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This article is taken from PN Review 207, Volume 39 Number 1, September - October 2012.

Three Novels by Violet Trefusis Michael Holroyd
Violet Trefusis, who wrote in both French and English, was essentially a European writer. She travelled widely throughout her life and liked to explore, partly as comedy, partly as a stimulant to tragedy, the cultural differences between European countries. In The Hook in the Heart, written in English and begun during the mid-to-late 1920s when she was in her early thirties, she contrasts France, where she was happiest as an adult, with Spain. She had visited Spain and makes some acute observations of its people and impressions of its landscape. But she places a fantasy at the core of this social realism and guides her readers into a fairyland castle. Here they find the servants all asleep, encounter a Machiavellian devil disguised as a priest and witness a matriarchal figure tempting our heroine with an ill-omened necklace. This is a magical place of dreams and nightmares.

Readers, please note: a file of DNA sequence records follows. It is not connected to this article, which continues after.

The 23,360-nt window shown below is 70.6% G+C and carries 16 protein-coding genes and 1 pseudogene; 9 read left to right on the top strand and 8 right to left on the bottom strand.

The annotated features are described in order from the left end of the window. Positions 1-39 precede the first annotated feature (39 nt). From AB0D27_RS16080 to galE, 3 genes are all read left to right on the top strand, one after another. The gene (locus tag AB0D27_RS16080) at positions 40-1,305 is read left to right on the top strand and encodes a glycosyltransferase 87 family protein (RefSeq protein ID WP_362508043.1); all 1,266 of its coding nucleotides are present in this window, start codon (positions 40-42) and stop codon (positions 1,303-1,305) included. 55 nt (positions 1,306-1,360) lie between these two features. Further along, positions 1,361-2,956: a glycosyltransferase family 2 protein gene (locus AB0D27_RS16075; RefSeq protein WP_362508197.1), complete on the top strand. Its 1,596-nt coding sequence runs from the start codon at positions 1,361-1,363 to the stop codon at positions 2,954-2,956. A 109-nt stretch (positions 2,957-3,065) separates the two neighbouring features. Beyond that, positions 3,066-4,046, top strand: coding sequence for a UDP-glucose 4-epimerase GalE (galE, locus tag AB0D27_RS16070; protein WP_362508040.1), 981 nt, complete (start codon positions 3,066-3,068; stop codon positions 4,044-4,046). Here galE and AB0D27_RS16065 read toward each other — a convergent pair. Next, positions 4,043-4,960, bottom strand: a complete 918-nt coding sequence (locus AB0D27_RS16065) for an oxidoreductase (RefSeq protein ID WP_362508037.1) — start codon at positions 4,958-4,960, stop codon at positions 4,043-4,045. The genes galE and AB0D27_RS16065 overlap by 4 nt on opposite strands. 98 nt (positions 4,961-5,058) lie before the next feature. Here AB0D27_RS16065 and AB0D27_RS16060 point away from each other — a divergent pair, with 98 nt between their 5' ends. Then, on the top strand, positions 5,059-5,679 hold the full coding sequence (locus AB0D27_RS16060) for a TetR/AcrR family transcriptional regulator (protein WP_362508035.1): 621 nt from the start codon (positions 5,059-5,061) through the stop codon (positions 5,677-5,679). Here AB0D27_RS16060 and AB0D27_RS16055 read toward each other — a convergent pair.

To Cécile, the central character in the novel, France (and especially Paris) had been a place of conventions and compromises, a sophisticated community that belonged to women as much as to men. But, having been turned down by an attractive Frenchman, she decides to put the flirtations and play-acting of French society behind her and becomes engaged to a punctilious Spanish duke. She is also ready to leave her mother, whose chief passion is a horror of scandal (which may bring to mind Violet Trefusis’s mother, Alice Keppel, a royal mistress of extreme discretion). Cécile’s mother has done little to support her daughter. ...

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